Alliances may be disrupted for reasons beyond partners’ control, ranging from pandemics to cyber attacks. They then look to the contract for a way forward. When obligations are not met, contracts focus attention on blame and penalties for the breach. Force majeure clauses may void a contract without penalties but they are typically applied narrowly, if at all (weather-related events, etc.). So, the parties must assess blame, assign penalties, and void the existing contract before finding a way forward even if a disruption could not have been anticipated or prevented. Economic recovery from the pandemic depends on many firms addressing this difficult challenge.
This negotiation exercise, conducted in a session at the SMS Milan conference, drives that point home. The context is a UK-based office equipment company (SmartTech) and their alliance with an Italian chip manufacturer (ChipComm). Italy was closed down by the pandemic while the UK remained open and the supplier was unable to meet obligations. The parties must determine if ChipComm is culpable and if so, what penalties apply. Then, they need to identify how they might revise the contract to move forward. Of course, building trust to move forward after assessing penalties is no easy task.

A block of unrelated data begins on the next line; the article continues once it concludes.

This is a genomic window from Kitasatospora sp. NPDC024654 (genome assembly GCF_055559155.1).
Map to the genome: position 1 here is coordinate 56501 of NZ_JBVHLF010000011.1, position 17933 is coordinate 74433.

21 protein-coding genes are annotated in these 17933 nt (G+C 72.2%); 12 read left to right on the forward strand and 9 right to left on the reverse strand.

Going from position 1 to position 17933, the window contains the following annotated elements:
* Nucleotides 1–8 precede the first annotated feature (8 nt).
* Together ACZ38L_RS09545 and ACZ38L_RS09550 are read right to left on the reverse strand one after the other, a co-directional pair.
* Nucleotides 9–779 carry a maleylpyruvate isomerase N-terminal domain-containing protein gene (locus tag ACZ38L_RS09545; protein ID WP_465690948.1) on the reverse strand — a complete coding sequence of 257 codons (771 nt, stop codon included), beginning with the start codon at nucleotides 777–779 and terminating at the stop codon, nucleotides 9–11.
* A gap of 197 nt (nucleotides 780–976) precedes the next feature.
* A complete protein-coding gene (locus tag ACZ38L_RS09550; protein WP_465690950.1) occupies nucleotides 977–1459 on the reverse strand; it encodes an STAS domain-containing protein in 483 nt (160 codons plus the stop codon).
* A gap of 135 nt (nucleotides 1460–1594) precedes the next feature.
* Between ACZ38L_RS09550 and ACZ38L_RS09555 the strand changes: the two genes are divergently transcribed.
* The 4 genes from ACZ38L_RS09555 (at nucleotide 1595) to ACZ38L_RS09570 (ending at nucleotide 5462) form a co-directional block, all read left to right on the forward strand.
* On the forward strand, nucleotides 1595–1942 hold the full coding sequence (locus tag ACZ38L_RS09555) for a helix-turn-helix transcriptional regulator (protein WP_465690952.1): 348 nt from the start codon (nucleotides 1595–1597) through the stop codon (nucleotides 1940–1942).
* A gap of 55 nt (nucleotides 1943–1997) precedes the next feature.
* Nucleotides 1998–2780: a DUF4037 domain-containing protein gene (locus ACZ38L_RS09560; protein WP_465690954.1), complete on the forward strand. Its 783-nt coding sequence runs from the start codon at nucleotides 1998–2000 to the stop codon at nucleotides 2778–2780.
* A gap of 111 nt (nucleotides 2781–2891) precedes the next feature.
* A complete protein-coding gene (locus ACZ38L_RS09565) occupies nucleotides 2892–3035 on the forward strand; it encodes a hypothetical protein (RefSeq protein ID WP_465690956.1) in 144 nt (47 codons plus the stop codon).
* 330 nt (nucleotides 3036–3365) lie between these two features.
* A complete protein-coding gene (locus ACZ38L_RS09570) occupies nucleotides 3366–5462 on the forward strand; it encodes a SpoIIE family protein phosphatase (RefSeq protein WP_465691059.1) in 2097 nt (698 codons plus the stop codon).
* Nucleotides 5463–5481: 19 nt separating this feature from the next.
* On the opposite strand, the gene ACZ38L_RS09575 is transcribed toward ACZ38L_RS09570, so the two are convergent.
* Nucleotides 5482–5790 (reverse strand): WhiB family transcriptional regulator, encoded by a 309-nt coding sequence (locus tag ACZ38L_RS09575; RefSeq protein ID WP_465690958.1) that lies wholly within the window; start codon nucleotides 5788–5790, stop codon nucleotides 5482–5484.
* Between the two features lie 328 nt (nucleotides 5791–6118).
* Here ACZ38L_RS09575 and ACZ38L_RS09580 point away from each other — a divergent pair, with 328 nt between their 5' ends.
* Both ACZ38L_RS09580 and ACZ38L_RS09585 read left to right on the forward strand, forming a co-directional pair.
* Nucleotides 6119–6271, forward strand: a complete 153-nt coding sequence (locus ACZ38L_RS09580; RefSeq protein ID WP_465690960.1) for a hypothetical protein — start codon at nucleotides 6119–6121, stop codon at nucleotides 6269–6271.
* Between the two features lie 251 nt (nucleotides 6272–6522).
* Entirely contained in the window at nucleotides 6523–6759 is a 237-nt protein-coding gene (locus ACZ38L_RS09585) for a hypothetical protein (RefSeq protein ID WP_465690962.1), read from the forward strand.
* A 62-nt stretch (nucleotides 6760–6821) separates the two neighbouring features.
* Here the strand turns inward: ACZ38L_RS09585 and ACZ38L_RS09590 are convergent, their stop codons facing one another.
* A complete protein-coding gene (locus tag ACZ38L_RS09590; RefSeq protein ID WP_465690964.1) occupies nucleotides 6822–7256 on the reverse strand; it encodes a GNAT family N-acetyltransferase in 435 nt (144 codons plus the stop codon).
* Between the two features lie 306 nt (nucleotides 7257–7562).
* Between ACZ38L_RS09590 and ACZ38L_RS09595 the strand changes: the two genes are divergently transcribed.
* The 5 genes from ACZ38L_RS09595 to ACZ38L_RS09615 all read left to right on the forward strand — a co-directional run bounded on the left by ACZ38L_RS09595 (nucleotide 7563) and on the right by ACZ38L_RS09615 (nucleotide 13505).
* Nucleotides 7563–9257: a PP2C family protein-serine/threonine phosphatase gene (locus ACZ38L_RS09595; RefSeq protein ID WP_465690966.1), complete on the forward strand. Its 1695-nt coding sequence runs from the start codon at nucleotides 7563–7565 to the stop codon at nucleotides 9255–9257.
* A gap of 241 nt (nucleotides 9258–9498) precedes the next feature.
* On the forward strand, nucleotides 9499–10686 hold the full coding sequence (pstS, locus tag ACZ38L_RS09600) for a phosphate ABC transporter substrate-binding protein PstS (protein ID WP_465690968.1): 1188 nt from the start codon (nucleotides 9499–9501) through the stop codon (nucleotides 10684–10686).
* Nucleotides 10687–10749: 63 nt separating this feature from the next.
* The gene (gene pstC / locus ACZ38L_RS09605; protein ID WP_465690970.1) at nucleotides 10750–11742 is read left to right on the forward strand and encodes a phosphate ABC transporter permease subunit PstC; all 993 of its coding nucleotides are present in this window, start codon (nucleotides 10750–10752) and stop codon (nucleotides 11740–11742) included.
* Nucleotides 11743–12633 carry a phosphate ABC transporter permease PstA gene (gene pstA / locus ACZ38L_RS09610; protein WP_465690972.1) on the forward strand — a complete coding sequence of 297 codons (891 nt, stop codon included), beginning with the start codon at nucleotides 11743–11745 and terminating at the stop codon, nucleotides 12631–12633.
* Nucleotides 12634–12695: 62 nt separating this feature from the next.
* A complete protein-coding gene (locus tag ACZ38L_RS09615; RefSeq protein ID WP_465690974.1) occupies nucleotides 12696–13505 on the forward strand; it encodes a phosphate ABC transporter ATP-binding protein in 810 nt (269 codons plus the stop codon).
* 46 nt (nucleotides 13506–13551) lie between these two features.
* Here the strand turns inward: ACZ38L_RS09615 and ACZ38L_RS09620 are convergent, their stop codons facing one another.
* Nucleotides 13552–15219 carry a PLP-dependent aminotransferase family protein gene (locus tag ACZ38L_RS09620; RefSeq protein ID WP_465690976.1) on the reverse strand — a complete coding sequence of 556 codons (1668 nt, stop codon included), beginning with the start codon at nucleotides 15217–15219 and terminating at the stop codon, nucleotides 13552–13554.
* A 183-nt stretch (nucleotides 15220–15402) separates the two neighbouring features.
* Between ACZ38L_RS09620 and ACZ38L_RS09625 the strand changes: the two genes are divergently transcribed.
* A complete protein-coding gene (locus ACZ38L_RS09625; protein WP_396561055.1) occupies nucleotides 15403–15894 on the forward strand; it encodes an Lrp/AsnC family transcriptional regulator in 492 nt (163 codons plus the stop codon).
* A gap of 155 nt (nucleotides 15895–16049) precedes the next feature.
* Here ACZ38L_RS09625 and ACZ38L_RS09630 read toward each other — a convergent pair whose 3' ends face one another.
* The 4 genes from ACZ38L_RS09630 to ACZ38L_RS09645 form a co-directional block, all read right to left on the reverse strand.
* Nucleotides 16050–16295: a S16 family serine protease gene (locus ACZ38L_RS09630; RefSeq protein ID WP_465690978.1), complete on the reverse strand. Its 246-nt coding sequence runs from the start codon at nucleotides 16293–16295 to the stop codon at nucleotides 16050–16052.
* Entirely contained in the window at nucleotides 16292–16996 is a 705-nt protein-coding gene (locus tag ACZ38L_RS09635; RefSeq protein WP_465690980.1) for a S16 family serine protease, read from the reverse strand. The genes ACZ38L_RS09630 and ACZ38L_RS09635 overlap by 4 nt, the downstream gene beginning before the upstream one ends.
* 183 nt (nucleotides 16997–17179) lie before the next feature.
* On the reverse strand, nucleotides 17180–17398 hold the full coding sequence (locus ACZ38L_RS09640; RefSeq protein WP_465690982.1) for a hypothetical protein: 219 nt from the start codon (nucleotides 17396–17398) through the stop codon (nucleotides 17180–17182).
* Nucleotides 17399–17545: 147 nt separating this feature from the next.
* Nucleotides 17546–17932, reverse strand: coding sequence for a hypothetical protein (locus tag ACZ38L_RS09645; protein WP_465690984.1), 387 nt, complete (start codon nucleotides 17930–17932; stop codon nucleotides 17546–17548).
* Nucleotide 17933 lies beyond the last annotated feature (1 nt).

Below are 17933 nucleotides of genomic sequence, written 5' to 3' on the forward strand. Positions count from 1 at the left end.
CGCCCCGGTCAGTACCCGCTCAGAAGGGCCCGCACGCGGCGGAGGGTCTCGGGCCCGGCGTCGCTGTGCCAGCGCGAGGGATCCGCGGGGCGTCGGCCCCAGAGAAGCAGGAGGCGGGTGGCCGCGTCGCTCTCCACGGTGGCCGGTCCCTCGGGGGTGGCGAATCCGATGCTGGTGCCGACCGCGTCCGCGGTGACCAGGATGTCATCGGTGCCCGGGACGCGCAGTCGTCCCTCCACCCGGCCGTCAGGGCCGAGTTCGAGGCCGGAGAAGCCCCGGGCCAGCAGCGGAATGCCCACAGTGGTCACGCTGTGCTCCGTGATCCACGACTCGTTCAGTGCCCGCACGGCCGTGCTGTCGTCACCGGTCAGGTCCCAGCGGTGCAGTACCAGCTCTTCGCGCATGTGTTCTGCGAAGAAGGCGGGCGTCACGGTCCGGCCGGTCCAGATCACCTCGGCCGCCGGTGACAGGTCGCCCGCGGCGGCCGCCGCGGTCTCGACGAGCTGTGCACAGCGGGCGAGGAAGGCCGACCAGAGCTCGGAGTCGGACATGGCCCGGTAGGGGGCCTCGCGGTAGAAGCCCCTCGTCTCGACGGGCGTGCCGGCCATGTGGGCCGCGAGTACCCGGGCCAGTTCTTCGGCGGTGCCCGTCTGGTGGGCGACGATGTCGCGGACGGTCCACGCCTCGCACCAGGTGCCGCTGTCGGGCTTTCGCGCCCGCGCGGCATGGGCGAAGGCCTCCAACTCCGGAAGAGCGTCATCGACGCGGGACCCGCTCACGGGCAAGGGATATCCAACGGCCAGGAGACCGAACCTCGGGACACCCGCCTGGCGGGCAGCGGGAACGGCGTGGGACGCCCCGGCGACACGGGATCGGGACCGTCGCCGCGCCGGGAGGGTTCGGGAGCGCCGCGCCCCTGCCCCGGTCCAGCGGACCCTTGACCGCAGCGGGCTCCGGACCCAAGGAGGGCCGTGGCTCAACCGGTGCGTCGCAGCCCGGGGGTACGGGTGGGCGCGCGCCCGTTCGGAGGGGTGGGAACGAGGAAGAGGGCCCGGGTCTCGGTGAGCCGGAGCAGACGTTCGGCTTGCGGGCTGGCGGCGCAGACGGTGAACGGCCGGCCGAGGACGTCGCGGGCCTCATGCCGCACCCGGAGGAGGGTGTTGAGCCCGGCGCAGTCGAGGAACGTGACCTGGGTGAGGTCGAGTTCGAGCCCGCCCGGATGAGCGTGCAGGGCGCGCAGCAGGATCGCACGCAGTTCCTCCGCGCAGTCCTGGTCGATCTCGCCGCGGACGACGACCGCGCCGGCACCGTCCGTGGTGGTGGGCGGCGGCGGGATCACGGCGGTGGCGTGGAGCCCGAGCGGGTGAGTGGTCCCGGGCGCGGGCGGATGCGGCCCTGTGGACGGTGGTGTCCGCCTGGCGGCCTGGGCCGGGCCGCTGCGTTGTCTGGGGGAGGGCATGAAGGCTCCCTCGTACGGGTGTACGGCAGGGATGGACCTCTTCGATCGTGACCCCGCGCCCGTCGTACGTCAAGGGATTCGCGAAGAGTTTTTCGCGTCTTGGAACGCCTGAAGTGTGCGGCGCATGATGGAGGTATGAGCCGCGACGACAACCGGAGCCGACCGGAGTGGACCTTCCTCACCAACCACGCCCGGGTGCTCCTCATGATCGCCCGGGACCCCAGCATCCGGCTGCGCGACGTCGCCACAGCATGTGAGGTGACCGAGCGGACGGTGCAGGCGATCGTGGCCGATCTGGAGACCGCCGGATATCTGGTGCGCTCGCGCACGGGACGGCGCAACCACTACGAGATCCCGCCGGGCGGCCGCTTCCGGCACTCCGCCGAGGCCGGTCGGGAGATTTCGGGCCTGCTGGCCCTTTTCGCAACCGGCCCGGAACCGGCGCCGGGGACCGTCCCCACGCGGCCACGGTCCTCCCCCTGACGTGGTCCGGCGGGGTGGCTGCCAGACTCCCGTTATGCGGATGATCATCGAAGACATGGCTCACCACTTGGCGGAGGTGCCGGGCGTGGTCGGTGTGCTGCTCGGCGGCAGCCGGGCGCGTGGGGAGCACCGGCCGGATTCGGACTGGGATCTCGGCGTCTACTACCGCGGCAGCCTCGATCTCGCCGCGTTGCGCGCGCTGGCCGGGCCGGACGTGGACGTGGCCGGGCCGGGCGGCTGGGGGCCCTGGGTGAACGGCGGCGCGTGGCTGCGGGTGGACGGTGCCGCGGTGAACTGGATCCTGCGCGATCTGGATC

The exercise is straightforward in terms of the timing. We describe the setting and assign roles in class. Then they have 5 minutes to read the 2-page roles. We then pair them with someone who has the opposite role and give them 15 minutes to negotiate. They can then enter their contracts into a Google form which summarizes the contracts for class discussion. Here are the materials: SmartTech role, ChipComm role, Sample form for students to enter contracts.
This leads to a rich discussion of when contracts are harder to reboot (degree of trust, fairness/sharing losses, attribution of blame, contract language regarding penalties or bonuses, nature/extent of the disruption, etc.). For example, students may compare the pandemic context to a disruption caused by a less pervasive factor, such as a ransomware attack. Prior specific investments make both parties more committed to continuing the relationship – perhaps even if the specific assets are no longer needed. Then, the question is how to gain trust when the contract has failed, and who to involve in the process (lawyer cat may be less helpful here…).
Contributed by Libby Weber and Russ Coff